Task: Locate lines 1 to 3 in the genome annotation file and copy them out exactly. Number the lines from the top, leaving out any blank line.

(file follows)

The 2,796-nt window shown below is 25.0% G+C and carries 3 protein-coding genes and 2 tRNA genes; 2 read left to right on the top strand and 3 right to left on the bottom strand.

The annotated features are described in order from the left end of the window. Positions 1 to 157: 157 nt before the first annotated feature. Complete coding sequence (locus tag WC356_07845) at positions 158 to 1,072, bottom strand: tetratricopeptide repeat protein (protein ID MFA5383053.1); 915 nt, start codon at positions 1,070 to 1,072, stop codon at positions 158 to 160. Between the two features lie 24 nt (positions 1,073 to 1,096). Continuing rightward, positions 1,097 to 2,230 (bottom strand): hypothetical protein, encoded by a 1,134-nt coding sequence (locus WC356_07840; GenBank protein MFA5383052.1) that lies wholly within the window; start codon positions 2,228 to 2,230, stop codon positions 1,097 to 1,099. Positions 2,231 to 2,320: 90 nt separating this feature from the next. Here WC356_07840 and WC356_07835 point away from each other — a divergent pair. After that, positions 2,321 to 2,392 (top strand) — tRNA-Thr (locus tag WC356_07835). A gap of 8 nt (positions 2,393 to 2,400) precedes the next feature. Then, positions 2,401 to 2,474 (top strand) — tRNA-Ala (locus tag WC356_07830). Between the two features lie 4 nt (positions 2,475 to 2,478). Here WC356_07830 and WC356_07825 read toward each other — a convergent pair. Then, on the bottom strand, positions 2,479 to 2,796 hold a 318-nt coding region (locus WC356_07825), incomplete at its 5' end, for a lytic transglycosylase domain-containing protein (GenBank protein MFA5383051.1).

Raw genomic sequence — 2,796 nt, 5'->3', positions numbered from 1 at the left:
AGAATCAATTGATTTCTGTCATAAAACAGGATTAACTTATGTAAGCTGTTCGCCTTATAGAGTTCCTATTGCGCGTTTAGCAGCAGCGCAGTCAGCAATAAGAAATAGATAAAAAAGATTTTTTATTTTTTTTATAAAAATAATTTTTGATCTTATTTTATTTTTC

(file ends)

The 2,796-nt window shown below is 25.0% G+C and carries 3 protein-coding genes and 2 tRNA genes; 2 read left to right on the top strand and 3 right to left on the bottom strand.

The annotated features are described in order from the left end of the window. Positions 1 to 157: 157 nt before the first annotated feature. Complete coding sequence (locus tag WC356_07845) at positions 158 to 1,072, bottom strand: tetratricopeptide repeat protein (protein ID MFA5383053.1); 915 nt, start codon at positions 1,070 to 1,072, stop codon at positions 158 to 160. Between the two features lie 24 nt (positions 1,073 to 1,096). Continuing rightward, positions 1,097 to 2,230 (bottom strand): hypothetical protein, encoded by a 1,134-nt coding sequence (locus WC356_07840; GenBank protein MFA5383052.1) that lies wholly within the window; start codon positions 2,228 to 2,230, stop codon positions 1,097 to 1,099. Positions 2,231 to 2,320: 90 nt separating this feature from the next. Here WC356_07840 and WC356_07835 point away from each other — a divergent pair. After that, positions 2,321 to 2,392 (top strand) — tRNA-Thr (locus tag WC356_07835). A gap of 8 nt (positions 2,393 to 2,400) precedes the next feature. Then, positions 2,401 to 2,474 (top strand) — tRNA-Ala (locus tag WC356_07830). Between the two features lie 4 nt (positions 2,475 to 2,478). Here WC356_07830 and WC356_07825 read toward each other — a convergent pair. Then, on the bottom strand, positions 2,479 to 2,796 hold a 318-nt coding region (locus WC356_07825), incomplete at its 5' end, for a lytic transglycosylase domain-containing protein (GenBank protein MFA5383051.1).

Raw genomic sequence — 2,796 nt, 5'->3', positions numbered from 1 at the left: